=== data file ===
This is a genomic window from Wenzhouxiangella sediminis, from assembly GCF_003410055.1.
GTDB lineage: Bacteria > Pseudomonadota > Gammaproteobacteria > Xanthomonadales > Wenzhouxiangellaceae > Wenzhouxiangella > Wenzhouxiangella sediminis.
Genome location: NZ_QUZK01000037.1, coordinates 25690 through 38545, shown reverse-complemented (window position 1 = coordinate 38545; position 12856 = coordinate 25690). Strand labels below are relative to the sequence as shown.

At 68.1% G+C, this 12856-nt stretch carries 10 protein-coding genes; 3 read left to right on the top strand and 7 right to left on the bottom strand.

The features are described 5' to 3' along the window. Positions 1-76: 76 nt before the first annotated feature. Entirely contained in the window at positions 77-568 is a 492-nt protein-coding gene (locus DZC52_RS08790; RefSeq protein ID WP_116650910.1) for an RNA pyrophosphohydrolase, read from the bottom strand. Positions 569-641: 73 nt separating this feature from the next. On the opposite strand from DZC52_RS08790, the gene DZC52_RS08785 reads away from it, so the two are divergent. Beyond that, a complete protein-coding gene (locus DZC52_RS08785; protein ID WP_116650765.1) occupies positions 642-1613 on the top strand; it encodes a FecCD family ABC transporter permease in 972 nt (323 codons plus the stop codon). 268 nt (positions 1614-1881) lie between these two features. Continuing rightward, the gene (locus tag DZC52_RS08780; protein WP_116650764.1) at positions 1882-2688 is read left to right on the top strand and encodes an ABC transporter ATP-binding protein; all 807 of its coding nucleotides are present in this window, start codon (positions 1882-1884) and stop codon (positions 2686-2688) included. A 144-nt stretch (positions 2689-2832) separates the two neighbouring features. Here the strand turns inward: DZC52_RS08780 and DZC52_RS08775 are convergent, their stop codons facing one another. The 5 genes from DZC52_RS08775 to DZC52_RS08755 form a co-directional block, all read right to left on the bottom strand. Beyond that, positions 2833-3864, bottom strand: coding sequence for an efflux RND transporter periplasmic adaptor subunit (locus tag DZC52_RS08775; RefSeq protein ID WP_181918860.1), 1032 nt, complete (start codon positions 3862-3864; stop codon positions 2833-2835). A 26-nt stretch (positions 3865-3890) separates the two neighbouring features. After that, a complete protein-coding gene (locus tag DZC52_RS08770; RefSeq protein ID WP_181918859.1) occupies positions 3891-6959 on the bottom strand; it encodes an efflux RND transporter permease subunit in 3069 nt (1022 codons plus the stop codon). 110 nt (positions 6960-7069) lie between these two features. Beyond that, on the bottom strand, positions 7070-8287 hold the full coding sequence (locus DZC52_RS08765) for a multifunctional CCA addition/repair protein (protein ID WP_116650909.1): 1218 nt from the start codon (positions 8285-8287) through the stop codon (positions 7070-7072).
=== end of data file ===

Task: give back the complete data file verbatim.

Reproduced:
This is a genomic window from Wenzhouxiangella sediminis, from assembly GCF_003410055.1.
GTDB lineage: Bacteria > Pseudomonadota > Gammaproteobacteria > Xanthomonadales > Wenzhouxiangellaceae > Wenzhouxiangella > Wenzhouxiangella sediminis.
Genome location: NZ_QUZK01000037.1, coordinates 25690 through 38545, shown reverse-complemented (window position 1 = coordinate 38545; position 12856 = coordinate 25690). Strand labels below are relative to the sequence as shown.

At 68.1% G+C, this 12856-nt stretch carries 10 protein-coding genes; 3 read left to right on the top strand and 7 right to left on the bottom strand.

The features are described 5' to 3' along the window. Positions 1-76: 76 nt before the first annotated feature. Entirely contained in the window at positions 77-568 is a 492-nt protein-coding gene (locus DZC52_RS08790; RefSeq protein ID WP_116650910.1) for an RNA pyrophosphohydrolase, read from the bottom strand. Positions 569-641: 73 nt separating this feature from the next. On the opposite strand from DZC52_RS08790, the gene DZC52_RS08785 reads away from it, so the two are divergent. Beyond that, a complete protein-coding gene (locus DZC52_RS08785; protein ID WP_116650765.1) occupies positions 642-1613 on the top strand; it encodes a FecCD family ABC transporter permease in 972 nt (323 codons plus the stop codon). 268 nt (positions 1614-1881) lie between these two features. Continuing rightward, the gene (locus tag DZC52_RS08780; protein WP_116650764.1) at positions 1882-2688 is read left to right on the top strand and encodes an ABC transporter ATP-binding protein; all 807 of its coding nucleotides are present in this window, start codon (positions 1882-1884) and stop codon (positions 2686-2688) included. A 144-nt stretch (positions 2689-2832) separates the two neighbouring features. Here the strand turns inward: DZC52_RS08780 and DZC52_RS08775 are convergent, their stop codons facing one another. The 5 genes from DZC52_RS08775 to DZC52_RS08755 form a co-directional block, all read right to left on the bottom strand. Beyond that, positions 2833-3864, bottom strand: coding sequence for an efflux RND transporter periplasmic adaptor subunit (locus tag DZC52_RS08775; RefSeq protein ID WP_181918860.1), 1032 nt, complete (start codon positions 3862-3864; stop codon positions 2833-2835). A 26-nt stretch (positions 3865-3890) separates the two neighbouring features. After that, a complete protein-coding gene (locus tag DZC52_RS08770; RefSeq protein ID WP_181918859.1) occupies positions 3891-6959 on the bottom strand; it encodes an efflux RND transporter permease subunit in 3069 nt (1022 codons plus the stop codon). 110 nt (positions 6960-7069) lie between these two features. Beyond that, on the bottom strand, positions 7070-8287 hold the full coding sequence (locus DZC52_RS08765) for a multifunctional CCA addition/repair protein (protein ID WP_116650909.1): 1218 nt from the start codon (positions 8285-8287) through the stop codon (positions 7070-7072).